If you’ve ridden your new mountain bike for any amount of time, you’ve probably experienced some aching or irritation in the rear end. Often caused by chafing on longer rides, your butt hurts so much you wonder if you’re cut out for this cycling thing. Don’t despair, there’s a solution, and it’s called a chamois.
What is a Chamois?
Pronounced “shammy,” a chamois is a padded liner found in cycling shorts and cycling bids that is meant to perform three functions. First, the foam padding is designed to alleviate pressure on your sensitive parts and help prevent numbness and aches caused by extended saddle time. Second, the fabrics are often designed to fight against friction as you move atop your saddle to guard against chafing. And third, the fabrics should be moisture wicking to draw sweat away from your skin to further prevent chafing. You’ll also find some fabrics are treated with antimicrobial chemicals to guard against bacteria growth in that dark, damp environment. (Don’t think about that part too much…)
Since men and women are built differently (you knew that, right?) there is a difference in the size and shape of the padding in men’s and women’s-specific chamois. Women’s chamois are typically a bit wider in the sit-bone area and men’s chamois may have a channel down the middle.
How to Use a Chamois
If you’re wondering whether or not you should buy a chamois, the answer is “yes.” Trust us, you’ll be glad you did in the long run.
Now, depending on your budget and how dedicated you are to mountain biking, you may or may not want to invest in cycling shorts or bibs with a built-in chamois. A good first step is to purchase a separate chamois from your local bike shop or Amazon. That way you can spend less in the outset, and use the chamois with whatever shorts or pants you choose to wear.
You should never, under any circumstances wear underwear beneath your chamois. Why? Because you’d be pretty much defeating the whole point of wearing a chamois in the first place. That friction prevention mentioned above? Gone if you wear your undies. Moisture wicking and bacteria prevention? Cotton undies retain moisture and hold it against your skin, creating a soggy, chafe-inducing situation—not to mention becoming a breeding ground for bacteria. Chafing causes tears in your skin, increasing your chances of infection.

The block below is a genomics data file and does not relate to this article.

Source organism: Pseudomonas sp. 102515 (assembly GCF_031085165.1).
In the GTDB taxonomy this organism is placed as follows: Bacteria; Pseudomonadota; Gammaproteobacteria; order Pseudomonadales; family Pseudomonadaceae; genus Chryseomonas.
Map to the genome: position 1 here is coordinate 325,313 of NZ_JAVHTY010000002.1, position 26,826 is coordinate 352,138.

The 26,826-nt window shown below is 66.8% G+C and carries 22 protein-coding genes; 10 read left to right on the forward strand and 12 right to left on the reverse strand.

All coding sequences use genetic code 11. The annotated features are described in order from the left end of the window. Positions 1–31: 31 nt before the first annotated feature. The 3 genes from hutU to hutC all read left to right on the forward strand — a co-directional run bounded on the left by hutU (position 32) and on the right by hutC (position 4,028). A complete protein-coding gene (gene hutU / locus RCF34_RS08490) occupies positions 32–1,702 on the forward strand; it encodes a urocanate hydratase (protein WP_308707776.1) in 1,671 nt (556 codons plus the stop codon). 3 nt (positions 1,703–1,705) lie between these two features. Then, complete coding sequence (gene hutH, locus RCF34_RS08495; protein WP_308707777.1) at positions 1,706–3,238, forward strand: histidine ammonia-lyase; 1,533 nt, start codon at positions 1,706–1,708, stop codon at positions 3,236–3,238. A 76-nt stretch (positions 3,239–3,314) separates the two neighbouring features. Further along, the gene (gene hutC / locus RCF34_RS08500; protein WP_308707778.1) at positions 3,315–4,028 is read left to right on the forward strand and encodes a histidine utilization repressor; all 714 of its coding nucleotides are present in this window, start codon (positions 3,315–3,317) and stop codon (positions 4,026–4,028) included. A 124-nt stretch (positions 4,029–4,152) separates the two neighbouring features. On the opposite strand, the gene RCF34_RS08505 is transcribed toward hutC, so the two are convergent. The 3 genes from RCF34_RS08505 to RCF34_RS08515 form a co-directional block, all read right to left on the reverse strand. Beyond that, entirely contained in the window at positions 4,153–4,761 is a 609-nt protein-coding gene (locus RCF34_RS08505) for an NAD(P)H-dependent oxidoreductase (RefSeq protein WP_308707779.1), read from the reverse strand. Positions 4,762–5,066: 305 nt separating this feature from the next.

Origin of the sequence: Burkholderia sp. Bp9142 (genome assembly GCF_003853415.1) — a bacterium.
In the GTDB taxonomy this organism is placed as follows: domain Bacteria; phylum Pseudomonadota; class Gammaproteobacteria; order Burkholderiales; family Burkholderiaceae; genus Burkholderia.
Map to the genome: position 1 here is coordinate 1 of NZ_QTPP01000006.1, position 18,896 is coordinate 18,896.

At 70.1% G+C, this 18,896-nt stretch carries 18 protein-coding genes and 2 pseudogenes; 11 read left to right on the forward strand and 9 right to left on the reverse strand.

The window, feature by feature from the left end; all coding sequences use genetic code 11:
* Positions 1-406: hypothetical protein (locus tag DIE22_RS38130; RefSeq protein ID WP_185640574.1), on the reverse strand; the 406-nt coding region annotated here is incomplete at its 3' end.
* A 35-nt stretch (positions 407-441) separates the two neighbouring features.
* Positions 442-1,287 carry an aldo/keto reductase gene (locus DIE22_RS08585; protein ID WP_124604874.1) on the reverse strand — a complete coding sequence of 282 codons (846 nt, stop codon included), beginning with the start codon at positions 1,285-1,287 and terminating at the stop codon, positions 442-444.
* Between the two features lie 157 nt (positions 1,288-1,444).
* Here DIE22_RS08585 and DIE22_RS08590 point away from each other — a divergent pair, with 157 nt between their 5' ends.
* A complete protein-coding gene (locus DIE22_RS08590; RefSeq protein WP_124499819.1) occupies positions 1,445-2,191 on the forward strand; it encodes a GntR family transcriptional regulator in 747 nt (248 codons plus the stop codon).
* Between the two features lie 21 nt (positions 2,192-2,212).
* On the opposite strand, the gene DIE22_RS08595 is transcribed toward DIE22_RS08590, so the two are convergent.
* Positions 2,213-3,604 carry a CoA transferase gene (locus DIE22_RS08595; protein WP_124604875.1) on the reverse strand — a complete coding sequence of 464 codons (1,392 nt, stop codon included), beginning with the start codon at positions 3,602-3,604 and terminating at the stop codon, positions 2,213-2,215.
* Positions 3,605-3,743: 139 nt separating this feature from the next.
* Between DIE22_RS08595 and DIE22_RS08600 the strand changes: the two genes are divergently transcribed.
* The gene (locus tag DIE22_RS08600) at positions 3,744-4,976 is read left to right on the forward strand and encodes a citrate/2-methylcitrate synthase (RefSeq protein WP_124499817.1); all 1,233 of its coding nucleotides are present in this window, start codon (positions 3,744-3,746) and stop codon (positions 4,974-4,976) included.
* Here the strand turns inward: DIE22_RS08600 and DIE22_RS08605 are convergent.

Never wear your chamois more than once between washes. Follow the manufacturer’s laundry instructions, but in general you should put a chamois into the washer inside out and use a detergent that’s unscented and dye-free. Don’t use liquid fabric softener either since it can not only contribute to skin irritation in sensitive areas, but it also lessens or destroys the moisture wicking properties of the fabric. Lastly, make sure the chamois is completely dry before wearing again.
Saddle Sores and Chamois Cream
Despite your best efforts, don’t be surprised if you still suffer from occasional saddle sores—especially if you’re a new rider beginning to log more saddle time. The best thing you can do is take a day off and allow your skin time to heal. Keep the affected area clean and dry, and possibly use some aloe vera gel to help speed healing.
To help prevent future saddle sores, especially on longer rides, you can use chamois cream. Chamois cream is designed to fight friction in those areas where you come into the most pressure-prone contact with the saddle. Simply apply it directly to areas that chafe most often. Don’t use more than recommended or you’ll make matters worse.
Don’t attempt to use a petroleum-based jelly as a cheap alternative to chamois cream. Not only will it not wash out of your chamois very well—over time building up and making a slimy, goopy mess—but it can trap bacteria in your chamois. You’ll spend more replacing your chamois in the long run than any savings you might get from going cheap with the cream.
TIP: Add a few of tablespoons of white vinegar to your your laundry detergent to help deodorize your chamois and kit, as well as keep the colors from fading. You can also use white vinegar as an natural, gentle alternative to fabric softener.
That Fresh Minty Feeling
One final word to the wise. Be sure to read the labels when you purchase your first tube or tub of chamois cream. Most European-style chamois creams have added ingredients such as menthol or witch hazel, which creates the cooling effect you feel using muscle rubs. Others may even include peppermint oil for the same effect. Don’t panic as none of these products have enough of the extra ingredients to actually burn your skin, but you’ll get a bit of a surprise when you first rub it on your nether regions and get that sudden tingling sensation.
Have fun, ride smart, and keep shredding!